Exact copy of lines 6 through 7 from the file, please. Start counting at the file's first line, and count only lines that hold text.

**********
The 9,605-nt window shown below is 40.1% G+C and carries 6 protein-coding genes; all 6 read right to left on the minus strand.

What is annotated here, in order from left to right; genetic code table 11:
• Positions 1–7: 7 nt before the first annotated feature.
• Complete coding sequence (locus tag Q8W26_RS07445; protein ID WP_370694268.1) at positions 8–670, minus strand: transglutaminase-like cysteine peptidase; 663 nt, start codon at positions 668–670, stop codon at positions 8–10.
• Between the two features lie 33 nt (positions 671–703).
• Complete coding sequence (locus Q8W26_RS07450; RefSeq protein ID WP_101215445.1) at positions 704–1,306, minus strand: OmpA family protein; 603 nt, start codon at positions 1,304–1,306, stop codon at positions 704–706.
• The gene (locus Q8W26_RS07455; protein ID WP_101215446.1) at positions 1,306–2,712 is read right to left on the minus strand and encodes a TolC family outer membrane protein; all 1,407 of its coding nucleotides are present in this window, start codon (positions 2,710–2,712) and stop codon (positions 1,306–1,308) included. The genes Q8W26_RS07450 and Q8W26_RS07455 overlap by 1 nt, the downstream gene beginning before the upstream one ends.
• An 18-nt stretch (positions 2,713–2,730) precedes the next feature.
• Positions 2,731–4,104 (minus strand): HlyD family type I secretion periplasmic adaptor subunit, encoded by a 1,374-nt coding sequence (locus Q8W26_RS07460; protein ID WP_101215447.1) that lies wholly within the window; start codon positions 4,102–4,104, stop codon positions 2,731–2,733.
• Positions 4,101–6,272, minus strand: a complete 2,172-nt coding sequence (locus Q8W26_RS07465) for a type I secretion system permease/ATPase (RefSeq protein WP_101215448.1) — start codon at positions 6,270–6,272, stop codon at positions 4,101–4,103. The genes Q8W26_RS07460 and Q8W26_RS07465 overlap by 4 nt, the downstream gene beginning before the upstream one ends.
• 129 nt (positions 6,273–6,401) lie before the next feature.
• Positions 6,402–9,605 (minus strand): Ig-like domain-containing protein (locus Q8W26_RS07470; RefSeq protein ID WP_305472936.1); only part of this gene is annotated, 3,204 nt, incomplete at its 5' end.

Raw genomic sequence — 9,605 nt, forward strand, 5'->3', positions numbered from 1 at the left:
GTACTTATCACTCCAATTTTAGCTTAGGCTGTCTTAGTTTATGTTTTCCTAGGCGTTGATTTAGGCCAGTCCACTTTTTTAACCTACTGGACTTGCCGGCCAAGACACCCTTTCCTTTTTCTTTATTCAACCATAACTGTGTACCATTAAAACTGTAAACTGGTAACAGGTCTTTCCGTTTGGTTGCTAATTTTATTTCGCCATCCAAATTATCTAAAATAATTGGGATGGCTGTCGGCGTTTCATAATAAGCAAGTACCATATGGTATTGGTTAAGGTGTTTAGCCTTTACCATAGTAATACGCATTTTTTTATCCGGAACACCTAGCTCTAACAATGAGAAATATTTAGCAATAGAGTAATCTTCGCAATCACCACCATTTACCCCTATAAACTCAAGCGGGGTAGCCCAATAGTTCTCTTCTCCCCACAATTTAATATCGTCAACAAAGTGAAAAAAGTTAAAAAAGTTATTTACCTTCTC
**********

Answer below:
• Complete coding sequence (locus Q8W26_RS07450; RefSeq protein ID WP_101215445.1) at positions 704–1,306, minus strand: OmpA family protein; 603 nt, start codon at positions 1,304–1,306, stop codon at positions 704–706.
• The gene (locus Q8W26_RS07455; protein ID WP_101215446.1) at positions 1,306–2,712 is read right to left on the minus strand and encodes a TolC family outer membrane protein; all 1,407 of its coding nucleotides are present in this window, start codon (positions 2,710–2,712) and stop codon (positions 1,306–1,308) included. The genes Q8W26_RS07450 and Q8W26_RS07455 overlap by 1 nt, the downstream gene beginning before the upstream one ends.